“But Carla,” you cry, “not everyone likes comics! I want to be cool and hip, not just the nerd who foists other nerd stuff on people!” “Well,” I reply, “comics are for everyone, even those who have no interest in the medium.” There are just so much comic influence in the media right now, from TV and movies to games and other visual aesthetics, it’s hard to escape comic culture entirely. Trust me, even those who have never picked up a comic in their lives and have sworn off the idea of ever looking at words and pictures together in a sequence have a little bit of comics in their lives somewhere and, this Christmas is a good time to capitalize on it.
If you can, please try and make it in to your friendly neighborhood comic shop for some of these goodies. They’ll be glad you did! Otherwise, Amazon has their last minute shipping dates here. All right, let’s do this …
When Monika Romo opened the door on Thursday morning, she wasn’t expecting the day that lay ahead: The 10-year-old leukemia patient was met by a crowd of well-wishers outside of her Vallejo, California, home, and then whisked away — with a police escort, no less — to begin her daylong tour as the city’s own superhero.
If that sounds more than a little like the celebration surrounding Batkid, it’s no accident: Romo, who was diagnosed in April with leukemia, is the only child cancer patient in the city, and the nonprofit group Vallejo Together wanted to do something special for her.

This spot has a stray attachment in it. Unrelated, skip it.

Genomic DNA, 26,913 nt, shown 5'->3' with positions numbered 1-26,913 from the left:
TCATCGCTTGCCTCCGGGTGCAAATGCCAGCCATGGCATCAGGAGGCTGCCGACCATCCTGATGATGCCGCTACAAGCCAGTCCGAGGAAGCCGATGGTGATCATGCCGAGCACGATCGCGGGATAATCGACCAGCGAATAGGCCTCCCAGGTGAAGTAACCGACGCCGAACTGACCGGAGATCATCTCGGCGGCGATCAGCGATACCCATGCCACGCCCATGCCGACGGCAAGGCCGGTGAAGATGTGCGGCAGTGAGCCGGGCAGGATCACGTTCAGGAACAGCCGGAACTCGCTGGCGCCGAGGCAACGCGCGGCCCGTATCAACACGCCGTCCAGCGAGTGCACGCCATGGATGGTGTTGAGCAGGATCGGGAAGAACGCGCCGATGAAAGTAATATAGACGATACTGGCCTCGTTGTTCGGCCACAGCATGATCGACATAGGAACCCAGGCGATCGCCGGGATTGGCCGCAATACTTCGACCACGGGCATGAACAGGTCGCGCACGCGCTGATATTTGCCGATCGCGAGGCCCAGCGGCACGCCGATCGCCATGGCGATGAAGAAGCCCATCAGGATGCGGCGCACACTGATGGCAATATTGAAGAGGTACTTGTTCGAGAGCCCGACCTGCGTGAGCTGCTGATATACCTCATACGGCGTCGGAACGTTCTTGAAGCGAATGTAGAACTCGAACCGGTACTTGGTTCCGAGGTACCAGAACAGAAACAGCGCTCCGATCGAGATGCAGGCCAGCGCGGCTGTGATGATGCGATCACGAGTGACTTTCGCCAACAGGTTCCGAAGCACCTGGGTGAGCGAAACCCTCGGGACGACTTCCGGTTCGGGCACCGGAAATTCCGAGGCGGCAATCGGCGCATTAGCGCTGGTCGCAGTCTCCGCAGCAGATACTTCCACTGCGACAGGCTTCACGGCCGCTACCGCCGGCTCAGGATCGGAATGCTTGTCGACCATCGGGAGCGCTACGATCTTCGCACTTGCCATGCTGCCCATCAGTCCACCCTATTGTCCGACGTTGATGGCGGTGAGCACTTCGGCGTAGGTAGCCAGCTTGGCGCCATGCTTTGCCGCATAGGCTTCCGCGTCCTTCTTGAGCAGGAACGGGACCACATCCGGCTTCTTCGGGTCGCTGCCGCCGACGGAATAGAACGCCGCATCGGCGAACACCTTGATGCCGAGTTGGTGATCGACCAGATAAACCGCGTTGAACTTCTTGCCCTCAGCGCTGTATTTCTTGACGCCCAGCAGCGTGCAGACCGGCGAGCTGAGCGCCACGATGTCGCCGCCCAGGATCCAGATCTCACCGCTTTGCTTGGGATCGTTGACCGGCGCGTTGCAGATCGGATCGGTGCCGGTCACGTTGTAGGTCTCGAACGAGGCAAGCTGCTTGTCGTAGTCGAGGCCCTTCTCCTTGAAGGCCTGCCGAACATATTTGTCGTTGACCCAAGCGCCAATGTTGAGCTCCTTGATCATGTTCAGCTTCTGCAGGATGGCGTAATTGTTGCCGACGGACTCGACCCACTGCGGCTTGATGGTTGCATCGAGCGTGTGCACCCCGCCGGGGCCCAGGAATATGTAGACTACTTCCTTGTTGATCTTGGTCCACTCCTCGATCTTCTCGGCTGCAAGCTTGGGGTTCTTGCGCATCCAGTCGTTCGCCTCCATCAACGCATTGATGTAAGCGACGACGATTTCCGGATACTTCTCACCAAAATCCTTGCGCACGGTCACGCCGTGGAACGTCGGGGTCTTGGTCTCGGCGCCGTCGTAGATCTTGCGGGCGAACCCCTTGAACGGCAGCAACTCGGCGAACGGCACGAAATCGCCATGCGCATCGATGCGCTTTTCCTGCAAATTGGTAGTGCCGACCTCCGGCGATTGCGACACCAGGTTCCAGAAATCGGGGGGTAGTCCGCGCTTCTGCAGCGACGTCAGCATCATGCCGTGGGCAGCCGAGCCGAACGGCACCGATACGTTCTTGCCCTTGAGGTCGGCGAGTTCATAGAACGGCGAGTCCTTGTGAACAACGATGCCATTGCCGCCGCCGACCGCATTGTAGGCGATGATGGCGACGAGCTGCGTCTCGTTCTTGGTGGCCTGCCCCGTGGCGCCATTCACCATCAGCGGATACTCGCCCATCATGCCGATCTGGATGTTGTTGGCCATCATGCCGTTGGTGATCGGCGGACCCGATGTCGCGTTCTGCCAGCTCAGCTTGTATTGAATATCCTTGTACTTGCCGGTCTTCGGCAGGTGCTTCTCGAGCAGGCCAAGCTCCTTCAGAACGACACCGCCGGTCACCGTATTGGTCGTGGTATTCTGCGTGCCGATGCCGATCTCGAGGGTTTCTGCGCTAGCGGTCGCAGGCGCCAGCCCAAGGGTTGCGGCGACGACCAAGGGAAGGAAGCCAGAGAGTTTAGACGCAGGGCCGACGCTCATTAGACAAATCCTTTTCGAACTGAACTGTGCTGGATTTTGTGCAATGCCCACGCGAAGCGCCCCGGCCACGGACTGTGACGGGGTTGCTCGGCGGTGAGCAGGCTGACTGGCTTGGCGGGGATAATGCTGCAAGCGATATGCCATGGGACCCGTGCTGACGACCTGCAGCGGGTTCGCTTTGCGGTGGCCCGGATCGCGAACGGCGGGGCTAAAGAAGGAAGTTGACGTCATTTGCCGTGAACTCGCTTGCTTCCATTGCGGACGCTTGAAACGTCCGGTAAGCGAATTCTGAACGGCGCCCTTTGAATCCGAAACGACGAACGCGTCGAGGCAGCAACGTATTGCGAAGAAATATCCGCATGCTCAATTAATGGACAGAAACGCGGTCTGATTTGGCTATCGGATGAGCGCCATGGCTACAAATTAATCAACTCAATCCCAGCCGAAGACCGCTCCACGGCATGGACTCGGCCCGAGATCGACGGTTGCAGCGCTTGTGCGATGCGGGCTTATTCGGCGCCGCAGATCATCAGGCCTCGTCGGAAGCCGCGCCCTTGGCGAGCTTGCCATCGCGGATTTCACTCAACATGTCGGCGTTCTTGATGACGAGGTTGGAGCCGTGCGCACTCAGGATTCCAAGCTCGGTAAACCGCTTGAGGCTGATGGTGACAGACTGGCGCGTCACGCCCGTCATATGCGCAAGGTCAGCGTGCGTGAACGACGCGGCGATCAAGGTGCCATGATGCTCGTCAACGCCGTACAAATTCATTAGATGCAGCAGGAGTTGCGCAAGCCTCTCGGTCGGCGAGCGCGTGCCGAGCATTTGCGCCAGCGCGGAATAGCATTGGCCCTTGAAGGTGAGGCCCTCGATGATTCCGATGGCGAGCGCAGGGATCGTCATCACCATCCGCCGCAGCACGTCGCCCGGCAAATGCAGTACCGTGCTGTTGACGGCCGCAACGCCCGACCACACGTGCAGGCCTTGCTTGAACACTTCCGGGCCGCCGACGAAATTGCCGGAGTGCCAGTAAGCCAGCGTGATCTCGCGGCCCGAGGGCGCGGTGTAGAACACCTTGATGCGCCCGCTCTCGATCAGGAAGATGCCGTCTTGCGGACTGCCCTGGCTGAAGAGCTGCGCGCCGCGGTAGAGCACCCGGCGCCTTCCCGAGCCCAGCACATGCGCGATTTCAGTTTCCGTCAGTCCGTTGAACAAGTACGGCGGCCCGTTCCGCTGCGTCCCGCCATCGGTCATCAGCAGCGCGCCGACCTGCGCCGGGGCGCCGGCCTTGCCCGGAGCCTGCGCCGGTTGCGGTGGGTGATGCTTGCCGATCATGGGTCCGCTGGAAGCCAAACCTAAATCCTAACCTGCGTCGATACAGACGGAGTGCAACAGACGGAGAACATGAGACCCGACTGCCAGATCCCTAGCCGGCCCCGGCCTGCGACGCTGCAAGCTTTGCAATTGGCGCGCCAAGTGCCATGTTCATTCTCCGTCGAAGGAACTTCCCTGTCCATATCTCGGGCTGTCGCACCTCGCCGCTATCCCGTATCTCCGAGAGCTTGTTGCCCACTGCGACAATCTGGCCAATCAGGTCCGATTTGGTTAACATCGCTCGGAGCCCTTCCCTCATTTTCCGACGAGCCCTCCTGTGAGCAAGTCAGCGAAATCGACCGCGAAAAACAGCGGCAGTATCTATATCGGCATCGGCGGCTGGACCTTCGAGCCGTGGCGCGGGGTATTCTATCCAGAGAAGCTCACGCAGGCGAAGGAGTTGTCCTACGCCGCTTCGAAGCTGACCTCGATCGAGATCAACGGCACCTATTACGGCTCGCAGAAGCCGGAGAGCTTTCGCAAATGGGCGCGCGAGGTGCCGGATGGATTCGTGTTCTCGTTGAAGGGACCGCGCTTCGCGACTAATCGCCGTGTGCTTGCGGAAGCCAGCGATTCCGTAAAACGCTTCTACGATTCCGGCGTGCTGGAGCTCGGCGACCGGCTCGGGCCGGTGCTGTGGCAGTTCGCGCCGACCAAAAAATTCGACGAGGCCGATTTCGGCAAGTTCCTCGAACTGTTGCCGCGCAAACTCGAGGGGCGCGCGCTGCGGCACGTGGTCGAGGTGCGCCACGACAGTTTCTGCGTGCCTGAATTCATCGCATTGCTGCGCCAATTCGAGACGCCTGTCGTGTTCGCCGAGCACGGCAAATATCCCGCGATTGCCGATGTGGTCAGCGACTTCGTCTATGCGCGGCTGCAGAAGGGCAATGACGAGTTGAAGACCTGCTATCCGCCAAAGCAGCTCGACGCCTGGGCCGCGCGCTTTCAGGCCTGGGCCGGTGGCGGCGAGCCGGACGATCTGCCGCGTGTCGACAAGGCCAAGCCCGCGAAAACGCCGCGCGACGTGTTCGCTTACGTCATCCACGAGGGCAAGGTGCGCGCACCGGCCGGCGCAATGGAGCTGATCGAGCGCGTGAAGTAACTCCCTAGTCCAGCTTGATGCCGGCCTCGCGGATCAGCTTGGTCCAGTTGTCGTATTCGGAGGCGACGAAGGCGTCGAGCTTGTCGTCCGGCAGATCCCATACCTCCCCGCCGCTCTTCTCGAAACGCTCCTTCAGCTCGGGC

“We asked if she needed a Disney princess theme or something,” the organization’s founder Maria Guevara told KGO-TV. “But she doesn’t like Disney princesses, she likes Wonder Girl. So we were like, ‘Oh, my gosh, perfect setting, we’re going to do Batkid-style Wonder Girl in Vallejo.'”
I didn’t realize flash mobs were still a thing people do. That said, Mashable’s stunt recreating the dance scene from the timeless animated TV special A Charlie Brown Christmas is well orchestrated, and help along greatly by the editing of the video. It’s much, much better than the usual shaky phone footage, punctuated by giggling.
I like, too, that the performers coordinated the colors of their clothes with those of the Peanuts character (although I’ll note that Linus’ shirt was red, not purple; extra credit for the giant-sized Snoopy).